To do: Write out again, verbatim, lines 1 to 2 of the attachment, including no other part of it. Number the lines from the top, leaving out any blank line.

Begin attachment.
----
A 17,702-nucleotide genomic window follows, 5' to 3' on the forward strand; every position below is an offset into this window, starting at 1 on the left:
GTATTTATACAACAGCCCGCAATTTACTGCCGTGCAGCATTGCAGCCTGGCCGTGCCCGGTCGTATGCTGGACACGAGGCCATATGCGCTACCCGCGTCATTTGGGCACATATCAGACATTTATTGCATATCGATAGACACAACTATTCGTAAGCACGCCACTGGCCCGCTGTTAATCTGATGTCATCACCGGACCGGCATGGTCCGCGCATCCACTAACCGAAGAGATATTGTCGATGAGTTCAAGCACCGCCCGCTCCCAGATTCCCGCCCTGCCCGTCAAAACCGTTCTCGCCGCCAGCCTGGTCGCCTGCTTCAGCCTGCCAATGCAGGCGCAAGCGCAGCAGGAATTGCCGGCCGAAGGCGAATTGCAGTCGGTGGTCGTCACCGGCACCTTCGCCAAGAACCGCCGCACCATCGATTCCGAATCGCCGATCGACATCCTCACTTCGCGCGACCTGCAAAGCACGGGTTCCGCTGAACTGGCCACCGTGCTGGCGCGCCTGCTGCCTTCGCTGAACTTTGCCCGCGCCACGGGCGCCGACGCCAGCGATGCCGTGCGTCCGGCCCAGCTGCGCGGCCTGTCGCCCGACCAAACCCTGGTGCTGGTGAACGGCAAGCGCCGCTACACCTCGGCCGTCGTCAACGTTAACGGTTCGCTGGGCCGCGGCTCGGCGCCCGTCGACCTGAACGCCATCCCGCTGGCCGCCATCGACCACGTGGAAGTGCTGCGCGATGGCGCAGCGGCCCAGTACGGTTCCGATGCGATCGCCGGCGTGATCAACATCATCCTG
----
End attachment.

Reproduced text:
A 17,702-nucleotide genomic window follows, 5' to 3' on the forward strand; every position below is an offset into this window, starting at 1 on the left:
GTATTTATACAACAGCCCGCAATTTACTGCCGTGCAGCATTGCAGCCTGGCCGTGCCCGGTCGTATGCTGGACACGAGGCCATATGCGCTACCCGCGTCATTTGGGCACATATCAGACATTTATTGCATATCGATAGACACAACTATTCGTAAGCACGCCACTGGCCCGCTGTTAATCTGATGTCATCACCGGACCGGCATGGTCCGCGCATCCACTAACCGAAGAGATATTGTCGATGAGTTCAAGCACCGCCCGCTCCCAGATTCCCGCCCTGCCCGTCAAAACCGTTCTCGCCGCCAGCCTGGTCGCCTGCTTCAGCCTGCCAATGCAGGCGCAAGCGCAGCAGGAATTGCCGGCCGAAGGCGAATTGCAGTCGGTGGTCGTCACCGGCACCTTCGCCAAGAACCGCCGCACCATCGATTCCGAATCGCCGATCGACATCCTCACTTCGCGCGACCTGCAAAGCACGGGTTCCGCTGAACTGGCCACCGTGCTGGCGCGCCTGCTGCCTTCGCTGAACTTTGCCCGCGCCACGGGCGCCGACGCCAGCGATGCCGTGCGTCCGGCCCAGCTGCGCGGCCTGTCGCCCGACCAAACCCTGGTGCTGGTGAACGGCAAGCGCCGCTACACCTCGGCCGTCGTCAACGTTAACGGTTCGCTGGGCCGCGGCTCGGCGCCCGTCGACCTGAACGCCATCCCGCTGGCCGCCATCGACCACGTGGAAGTGCTGCGCGATGGCGCAGCGGCCCAGTACGGTTCCGATGCGATCGCCGGCGTGATCAACATCATCCTG